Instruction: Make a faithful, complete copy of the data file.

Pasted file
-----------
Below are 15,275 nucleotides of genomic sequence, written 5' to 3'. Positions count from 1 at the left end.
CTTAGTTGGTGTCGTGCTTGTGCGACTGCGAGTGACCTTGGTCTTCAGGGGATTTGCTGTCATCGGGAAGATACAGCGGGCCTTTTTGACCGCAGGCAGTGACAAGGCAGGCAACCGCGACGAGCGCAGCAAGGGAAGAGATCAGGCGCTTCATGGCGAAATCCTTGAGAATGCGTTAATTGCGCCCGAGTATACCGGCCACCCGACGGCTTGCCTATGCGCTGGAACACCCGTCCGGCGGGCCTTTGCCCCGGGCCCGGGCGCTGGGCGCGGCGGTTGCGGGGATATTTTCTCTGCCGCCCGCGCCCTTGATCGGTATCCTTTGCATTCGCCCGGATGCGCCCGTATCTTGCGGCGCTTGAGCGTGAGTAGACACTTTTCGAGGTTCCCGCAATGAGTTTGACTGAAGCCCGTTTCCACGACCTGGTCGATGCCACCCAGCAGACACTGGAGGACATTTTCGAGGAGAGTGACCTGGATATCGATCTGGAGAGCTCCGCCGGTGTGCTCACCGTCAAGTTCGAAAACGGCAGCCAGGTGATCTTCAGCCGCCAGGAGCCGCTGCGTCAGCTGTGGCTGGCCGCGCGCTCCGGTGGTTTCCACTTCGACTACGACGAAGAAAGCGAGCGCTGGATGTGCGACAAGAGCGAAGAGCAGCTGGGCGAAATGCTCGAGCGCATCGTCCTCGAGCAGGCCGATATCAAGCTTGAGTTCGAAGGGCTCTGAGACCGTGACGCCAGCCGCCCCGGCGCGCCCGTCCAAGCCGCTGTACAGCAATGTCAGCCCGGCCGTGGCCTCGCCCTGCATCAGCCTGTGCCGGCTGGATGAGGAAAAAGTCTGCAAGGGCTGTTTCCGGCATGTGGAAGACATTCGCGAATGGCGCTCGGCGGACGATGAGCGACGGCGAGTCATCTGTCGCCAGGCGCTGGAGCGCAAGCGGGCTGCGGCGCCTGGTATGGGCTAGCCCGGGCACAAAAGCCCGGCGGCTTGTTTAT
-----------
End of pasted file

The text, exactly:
Below are 15,275 nucleotides of genomic sequence, written 5' to 3'. Positions count from 1 at the left end.
CTTAGTTGGTGTCGTGCTTGTGCGACTGCGAGTGACCTTGGTCTTCAGGGGATTTGCTGTCATCGGGAAGATACAGCGGGCCTTTTTGACCGCAGGCAGTGACAAGGCAGGCAACCGCGACGAGCGCAGCAAGGGAAGAGATCAGGCGCTTCATGGCGAAATCCTTGAGAATGCGTTAATTGCGCCCGAGTATACCGGCCACCCGACGGCTTGCCTATGCGCTGGAACACCCGTCCGGCGGGCCTTTGCCCCGGGCCCGGGCGCTGGGCGCGGCGGTTGCGGGGATATTTTCTCTGCCGCCCGCGCCCTTGATCGGTATCCTTTGCATTCGCCCGGATGCGCCCGTATCTTGCGGCGCTTGAGCGTGAGTAGACACTTTTCGAGGTTCCCGCAATGAGTTTGACTGAAGCCCGTTTCCACGACCTGGTCGATGCCACCCAGCAGACACTGGAGGACATTTTCGAGGAGAGTGACCTGGATATCGATCTGGAGAGCTCCGCCGGTGTGCTCACCGTCAAGTTCGAAAACGGCAGCCAGGTGATCTTCAGCCGCCAGGAGCCGCTGCGTCAGCTGTGGCTGGCCGCGCGCTCCGGTGGTTTCCACTTCGACTACGACGAAGAAAGCGAGCGCTGGATGTGCGACAAGAGCGAAGAGCAGCTGGGCGAAATGCTCGAGCGCATCGTCCTCGAGCAGGCCGATATCAAGCTTGAGTTCGAAGGGCTCTGAGACCGTGACGCCAGCCGCCCCGGCGCGCCCGTCCAAGCCGCTGTACAGCAATGTCAGCCCGGCCGTGGCCTCGCCCTGCATCAGCCTGTGCCGGCTGGATGAGGAAAAAGTCTGCAAGGGCTGTTTCCGGCATGTGGAAGACATTCGCGAATGGCGCTCGGCGGACGATGAGCGACGGCGAGTCATCTGTCGCCAGGCGCTGGAGCGCAAGCGGGCTGCGGCGCCTGGTATGGGCTAGCCCGGGCACAAAAGCCCGGCGGCTTGTTTAT